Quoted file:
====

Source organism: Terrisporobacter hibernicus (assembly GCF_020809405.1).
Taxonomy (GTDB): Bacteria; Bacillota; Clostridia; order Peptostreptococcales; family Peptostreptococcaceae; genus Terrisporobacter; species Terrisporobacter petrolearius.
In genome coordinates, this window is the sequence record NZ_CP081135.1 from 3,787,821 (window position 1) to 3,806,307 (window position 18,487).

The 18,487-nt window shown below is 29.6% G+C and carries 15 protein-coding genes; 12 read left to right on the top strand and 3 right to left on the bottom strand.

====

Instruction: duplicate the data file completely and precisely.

Source organism: Terrisporobacter hibernicus (assembly GCF_020809405.1).
Taxonomy (GTDB): Bacteria; Bacillota; Clostridia; order Peptostreptococcales; family Peptostreptococcaceae; genus Terrisporobacter; species Terrisporobacter petrolearius.
In genome coordinates, this window is the sequence record NZ_CP081135.1 from 3,787,821 (window position 1) to 3,806,307 (window position 18,487).

The 18,487-nt window shown below is 29.6% G+C and carries 15 protein-coding genes; 12 read left to right on the top strand and 3 right to left on the bottom strand.